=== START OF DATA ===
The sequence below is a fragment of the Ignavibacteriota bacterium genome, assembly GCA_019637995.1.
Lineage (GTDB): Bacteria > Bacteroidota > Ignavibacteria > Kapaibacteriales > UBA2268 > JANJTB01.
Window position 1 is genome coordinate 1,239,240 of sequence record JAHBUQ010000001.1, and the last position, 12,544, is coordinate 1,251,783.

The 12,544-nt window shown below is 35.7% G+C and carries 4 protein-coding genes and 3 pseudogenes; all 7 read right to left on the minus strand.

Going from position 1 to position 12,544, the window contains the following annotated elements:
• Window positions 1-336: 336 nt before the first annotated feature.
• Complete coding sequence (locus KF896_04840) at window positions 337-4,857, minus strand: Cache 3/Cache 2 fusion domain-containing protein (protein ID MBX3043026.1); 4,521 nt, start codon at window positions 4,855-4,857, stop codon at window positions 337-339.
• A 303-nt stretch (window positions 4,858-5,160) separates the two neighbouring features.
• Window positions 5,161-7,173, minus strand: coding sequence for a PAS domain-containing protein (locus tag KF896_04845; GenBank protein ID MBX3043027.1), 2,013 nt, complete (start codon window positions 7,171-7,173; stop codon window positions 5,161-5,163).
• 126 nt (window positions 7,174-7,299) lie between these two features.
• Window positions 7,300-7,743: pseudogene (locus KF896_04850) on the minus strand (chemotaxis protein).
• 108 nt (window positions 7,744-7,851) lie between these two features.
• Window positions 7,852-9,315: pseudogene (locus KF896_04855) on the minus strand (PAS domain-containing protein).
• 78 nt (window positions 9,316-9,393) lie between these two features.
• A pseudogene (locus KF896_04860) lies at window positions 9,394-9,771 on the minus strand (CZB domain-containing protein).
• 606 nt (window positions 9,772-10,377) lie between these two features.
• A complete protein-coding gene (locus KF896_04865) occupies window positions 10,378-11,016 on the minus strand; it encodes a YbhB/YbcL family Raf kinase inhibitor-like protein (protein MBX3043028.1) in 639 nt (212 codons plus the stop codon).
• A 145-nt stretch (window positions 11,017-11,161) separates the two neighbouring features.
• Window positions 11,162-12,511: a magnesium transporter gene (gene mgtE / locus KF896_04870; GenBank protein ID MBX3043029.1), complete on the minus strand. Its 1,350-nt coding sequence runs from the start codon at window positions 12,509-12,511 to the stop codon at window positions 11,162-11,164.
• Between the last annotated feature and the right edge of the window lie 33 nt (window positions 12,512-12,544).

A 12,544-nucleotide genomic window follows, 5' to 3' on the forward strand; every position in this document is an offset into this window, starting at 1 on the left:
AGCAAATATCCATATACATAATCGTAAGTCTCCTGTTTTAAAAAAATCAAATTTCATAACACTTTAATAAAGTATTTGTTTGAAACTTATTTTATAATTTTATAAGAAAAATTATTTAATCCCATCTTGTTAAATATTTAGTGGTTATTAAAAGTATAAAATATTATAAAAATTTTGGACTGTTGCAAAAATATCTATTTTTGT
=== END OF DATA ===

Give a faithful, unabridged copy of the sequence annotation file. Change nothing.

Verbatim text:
The sequence below is a fragment of the Ignavibacteriota bacterium genome, assembly GCA_019637995.1.
Lineage (GTDB): Bacteria > Bacteroidota > Ignavibacteria > Kapaibacteriales > UBA2268 > JANJTB01.
Window position 1 is genome coordinate 1,239,240 of sequence record JAHBUQ010000001.1, and the last position, 12,544, is coordinate 1,251,783.

The 12,544-nt window shown below is 35.7% G+C and carries 4 protein-coding genes and 3 pseudogenes; all 7 read right to left on the minus strand.

Going from position 1 to position 12,544, the window contains the following annotated elements:
• Window positions 1-336: 336 nt before the first annotated feature.
• Complete coding sequence (locus KF896_04840) at window positions 337-4,857, minus strand: Cache 3/Cache 2 fusion domain-containing protein (protein ID MBX3043026.1); 4,521 nt, start codon at window positions 4,855-4,857, stop codon at window positions 337-339.
• A 303-nt stretch (window positions 4,858-5,160) separates the two neighbouring features.
• Window positions 5,161-7,173, minus strand: coding sequence for a PAS domain-containing protein (locus tag KF896_04845; GenBank protein ID MBX3043027.1), 2,013 nt, complete (start codon window positions 7,171-7,173; stop codon window positions 5,161-5,163).
• 126 nt (window positions 7,174-7,299) lie between these two features.
• Window positions 7,300-7,743: pseudogene (locus KF896_04850) on the minus strand (chemotaxis protein).
• 108 nt (window positions 7,744-7,851) lie between these two features.
• Window positions 7,852-9,315: pseudogene (locus KF896_04855) on the minus strand (PAS domain-containing protein).
• 78 nt (window positions 9,316-9,393) lie between these two features.
• A pseudogene (locus KF896_04860) lies at window positions 9,394-9,771 on the minus strand (CZB domain-containing protein).
• 606 nt (window positions 9,772-10,377) lie between these two features.
• A complete protein-coding gene (locus KF896_04865) occupies window positions 10,378-11,016 on the minus strand; it encodes a YbhB/YbcL family Raf kinase inhibitor-like protein (protein MBX3043028.1) in 639 nt (212 codons plus the stop codon).
• A 145-nt stretch (window positions 11,017-11,161) separates the two neighbouring features.
• Window positions 11,162-12,511: a magnesium transporter gene (gene mgtE / locus KF896_04870; GenBank protein ID MBX3043029.1), complete on the minus strand. Its 1,350-nt coding sequence runs from the start codon at window positions 12,509-12,511 to the stop codon at window positions 11,162-11,164.
• Between the last annotated feature and the right edge of the window lie 33 nt (window positions 12,512-12,544).

A 12,544-nucleotide genomic window follows, 5' to 3' on the forward strand; every position in this document is an offset into this window, starting at 1 on the left:
AGCAAATATCCATATACATAATCGTAAGTCTCCTGTTTTAAAAAAATCAAATTTCATAACACTTTAATAAAGTATTTGTTTGAAACTTATTTTATAATTTTATAAGAAAAATTATTTAATCCCATCTTGTTAAATATTTAGTGGTTATTAAAAGTATAAAATATTATAAAAATTTTGGACTGTTGCAAAAATATCTATTTTTGT